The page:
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Self-contained LIMP jig.

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  • JRT
    replied
    this deserves a fresh bump to the top of the stack of threads

    Leave a comment:


  • JasonP
    replied
    Re: Self-contained LIMP jig.

    Without the protection circuits, you just follow the diagram JR posted above but use the smaller resister instead of the 100 ohm.

    Leave a comment:


  • kevintomb
    replied
    Re: Self-contained LIMP jig.

    Originally posted by JasonP View Post
    Those circuits are for high power testing. Your sound card can't handle the voltage output of the amplifier directly, so it scales down the voltage to a level it can handle. The R1 and R2 function as a voltage divider to do just that. The two zener diodes placed across the sound card input will trip if the voltage is too high, create a short in the circuit, and protect it from possible overload.

    If you are doing low voltage testing and have a way to ensure no accidental high voltages reach the sound card (using a DMM to test the output, etc) then you can just use the 16 or 27 ohm resistor setup with the amp output as presented.
    Okay so they are showing the sound card LEFT and RIGHT inputs on the right side of the drawing, with the amp outputs from either side of the 27 ohm resistor as being on the left side of the drawing.

    Leave a comment:


  • JasonP
    replied
    Re: Self-contained LIMP jig.

    Originally posted by kevintomb View Post
    What schematic would be used, when using an external Amp?

    I plan on using about a 16 ohm resistor.

    I see the mention in the manual about using zener diodes, and 2 resistors, but their schematic is confusing. ((Drawing 3.2 and 3.3)) Not sure how they are combining them.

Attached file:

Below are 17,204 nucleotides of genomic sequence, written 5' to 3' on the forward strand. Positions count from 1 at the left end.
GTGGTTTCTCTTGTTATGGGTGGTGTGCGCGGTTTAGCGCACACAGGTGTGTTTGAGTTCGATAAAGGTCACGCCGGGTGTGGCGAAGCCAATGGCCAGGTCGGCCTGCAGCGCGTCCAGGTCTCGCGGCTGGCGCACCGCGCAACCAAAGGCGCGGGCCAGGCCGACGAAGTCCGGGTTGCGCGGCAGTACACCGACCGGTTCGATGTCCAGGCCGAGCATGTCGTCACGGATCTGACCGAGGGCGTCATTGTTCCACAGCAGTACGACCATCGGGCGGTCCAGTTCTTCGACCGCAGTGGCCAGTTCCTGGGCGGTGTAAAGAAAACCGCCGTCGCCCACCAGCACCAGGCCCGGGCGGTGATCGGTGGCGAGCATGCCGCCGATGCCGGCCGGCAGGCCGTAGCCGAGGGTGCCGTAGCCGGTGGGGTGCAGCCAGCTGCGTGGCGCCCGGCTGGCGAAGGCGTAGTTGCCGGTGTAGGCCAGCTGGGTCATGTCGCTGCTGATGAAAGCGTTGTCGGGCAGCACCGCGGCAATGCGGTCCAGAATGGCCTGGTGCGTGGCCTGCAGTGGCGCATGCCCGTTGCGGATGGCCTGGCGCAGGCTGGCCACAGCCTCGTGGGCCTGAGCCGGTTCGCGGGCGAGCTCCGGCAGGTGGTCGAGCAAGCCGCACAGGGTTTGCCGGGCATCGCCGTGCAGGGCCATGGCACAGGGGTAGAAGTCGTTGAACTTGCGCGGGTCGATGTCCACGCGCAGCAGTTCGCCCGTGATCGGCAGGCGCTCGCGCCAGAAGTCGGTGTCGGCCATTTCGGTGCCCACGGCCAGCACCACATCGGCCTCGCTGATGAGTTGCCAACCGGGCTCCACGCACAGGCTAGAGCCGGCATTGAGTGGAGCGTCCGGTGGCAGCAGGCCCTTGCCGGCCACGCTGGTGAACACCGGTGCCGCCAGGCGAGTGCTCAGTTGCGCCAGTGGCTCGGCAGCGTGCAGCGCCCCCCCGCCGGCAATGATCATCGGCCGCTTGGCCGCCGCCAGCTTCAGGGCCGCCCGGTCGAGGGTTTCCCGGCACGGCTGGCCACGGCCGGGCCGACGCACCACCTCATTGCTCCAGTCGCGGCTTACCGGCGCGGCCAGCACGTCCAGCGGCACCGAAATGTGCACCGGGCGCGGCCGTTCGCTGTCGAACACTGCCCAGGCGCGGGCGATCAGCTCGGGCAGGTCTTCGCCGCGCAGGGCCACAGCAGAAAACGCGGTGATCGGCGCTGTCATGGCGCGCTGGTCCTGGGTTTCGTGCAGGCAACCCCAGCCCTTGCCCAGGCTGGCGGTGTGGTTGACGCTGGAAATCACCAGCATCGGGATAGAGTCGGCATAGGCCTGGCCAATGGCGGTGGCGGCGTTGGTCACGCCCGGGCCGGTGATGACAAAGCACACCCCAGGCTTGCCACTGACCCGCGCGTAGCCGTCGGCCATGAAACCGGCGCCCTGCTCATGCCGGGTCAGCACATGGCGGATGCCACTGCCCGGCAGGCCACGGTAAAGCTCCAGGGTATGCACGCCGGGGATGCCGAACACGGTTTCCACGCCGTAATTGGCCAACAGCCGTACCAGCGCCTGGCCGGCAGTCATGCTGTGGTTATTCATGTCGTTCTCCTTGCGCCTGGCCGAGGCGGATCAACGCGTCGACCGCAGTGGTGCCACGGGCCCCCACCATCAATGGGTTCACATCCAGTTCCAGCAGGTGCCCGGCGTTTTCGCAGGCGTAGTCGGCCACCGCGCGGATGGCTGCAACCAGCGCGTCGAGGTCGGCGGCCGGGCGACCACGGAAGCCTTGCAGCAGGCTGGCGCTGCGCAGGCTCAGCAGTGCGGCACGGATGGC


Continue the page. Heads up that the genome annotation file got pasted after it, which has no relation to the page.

Those circuits are for high power testing. Your sound card can't handle the voltage output of the amplifier directly, so it scales down the voltage to a level it can handle. The R1 and R2 function as a voltage divider to do just that. The two zener diodes placed across the sound card input will trip if the voltage is too high, create a short in the circuit, and protect it from possible overload.

    If you are doing low voltage testing and have a way to ensure no accidental high voltages reach the sound card (using a DMM to test the output, etc) then you can just use the 16 or 27 ohm resistor setup with the amp output as presented.

    Leave a comment:


  • kevintomb
    replied
    Re: Self-contained LIMP jig.

    Originally posted by johnnyrichards View Post
    As far as details, Kenny - just this schematic:

    [ATTACH=CONFIG]52566[/ATTACH]

    Can't take credit for it however, it is pretty standard. I drew this schematic since some of the examples I found on the interwebz did not make a lit of sense to me, and I actually used a pair of 200 ohm resistors in parallel.
    What schematic would be used, when using an external Amp?

    I plan on using about a 16 ohm resistor.

    I see the mention in the manual about using zener diodes, and 2 resistors, but their schematic is confusing. ((Drawing 3.2 and 3.3)) Not sure how they are combining them.

    Leave a comment:


  • audioanarchist
    replied
    Re: Self-contained LIMP jig.

    Thank you Jason. That's exactly what I needed to know. Seems like it's nothing to really worry about. I can't wait to get mine slapped together.

    Leave a comment:


  • JasonP
    replied
    Re: Self-contained LIMP jig.

    The driver I have sitting loose now with the lowest Fs is a Dayton DA270 10" Aluminum. Fs is a mere 30 hz, and using my jig after a little break-in I got T/S matching the published spec nearly on the money.

    The accuracy should drop the lower the Fs goes, but I think you'll be fine with drivers that have Fs 20 hz or above, in my experience.

    Leave a comment:


  • audioanarchist
    replied
    Re: Self-contained LIMP jig.

    Originally posted by johnnyrichards View Post
    Either of you care to define the Fs limits of this device?
    I have no clue that's why I was asking. This thing is awesome, I just wanted to make sure I know what it can and can't do.

    Leave a comment:


  • johnnyrichards
    replied
    Re: Self-contained LIMP jig.

    Either of you care to define the Fs limits of this device?

    Leave a comment:


  • Pete Basel
    replied